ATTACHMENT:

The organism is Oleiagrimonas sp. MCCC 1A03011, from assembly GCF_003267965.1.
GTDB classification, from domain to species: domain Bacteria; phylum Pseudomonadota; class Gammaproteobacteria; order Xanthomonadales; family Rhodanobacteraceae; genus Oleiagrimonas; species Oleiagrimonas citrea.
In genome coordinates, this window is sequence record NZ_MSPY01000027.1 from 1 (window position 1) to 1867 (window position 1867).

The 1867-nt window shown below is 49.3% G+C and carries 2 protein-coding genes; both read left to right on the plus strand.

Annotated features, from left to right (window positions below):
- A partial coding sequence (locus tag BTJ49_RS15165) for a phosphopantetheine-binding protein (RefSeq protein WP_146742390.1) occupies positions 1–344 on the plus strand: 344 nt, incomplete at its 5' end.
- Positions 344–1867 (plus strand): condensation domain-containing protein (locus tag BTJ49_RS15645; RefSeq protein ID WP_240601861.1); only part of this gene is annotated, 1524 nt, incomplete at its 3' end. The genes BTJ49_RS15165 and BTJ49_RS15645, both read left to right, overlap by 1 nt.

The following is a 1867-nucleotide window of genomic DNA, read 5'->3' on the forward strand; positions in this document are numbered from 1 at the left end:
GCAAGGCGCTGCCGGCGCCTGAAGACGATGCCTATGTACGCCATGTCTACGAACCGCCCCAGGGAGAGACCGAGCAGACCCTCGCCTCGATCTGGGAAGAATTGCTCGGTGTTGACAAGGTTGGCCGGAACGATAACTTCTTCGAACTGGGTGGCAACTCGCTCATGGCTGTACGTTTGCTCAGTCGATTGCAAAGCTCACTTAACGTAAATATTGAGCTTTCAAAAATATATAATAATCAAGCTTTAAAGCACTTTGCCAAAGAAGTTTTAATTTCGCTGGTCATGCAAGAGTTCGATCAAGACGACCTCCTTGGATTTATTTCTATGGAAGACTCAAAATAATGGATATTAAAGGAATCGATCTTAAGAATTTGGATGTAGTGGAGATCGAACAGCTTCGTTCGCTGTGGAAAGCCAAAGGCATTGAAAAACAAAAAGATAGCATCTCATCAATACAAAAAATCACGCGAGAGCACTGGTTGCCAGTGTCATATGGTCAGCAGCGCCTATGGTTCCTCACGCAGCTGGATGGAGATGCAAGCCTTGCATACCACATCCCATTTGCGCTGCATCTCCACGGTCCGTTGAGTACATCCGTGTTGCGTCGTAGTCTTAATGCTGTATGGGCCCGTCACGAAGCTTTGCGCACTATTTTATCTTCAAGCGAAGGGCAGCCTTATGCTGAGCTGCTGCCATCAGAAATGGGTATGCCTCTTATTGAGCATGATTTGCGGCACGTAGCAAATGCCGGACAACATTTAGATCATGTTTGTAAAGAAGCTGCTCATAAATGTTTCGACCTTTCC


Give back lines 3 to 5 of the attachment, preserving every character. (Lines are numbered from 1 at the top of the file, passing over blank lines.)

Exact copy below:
In genome coordinates, this window is sequence record NZ_MSPY01000027.1 from 1 (window position 1) to 1867 (window position 1867).

The 1867-nt window shown below is 49.3% G+C and carries 2 protein-coding genes; both read left to right on the plus strand.

Annotated features, from left to right (window positions below):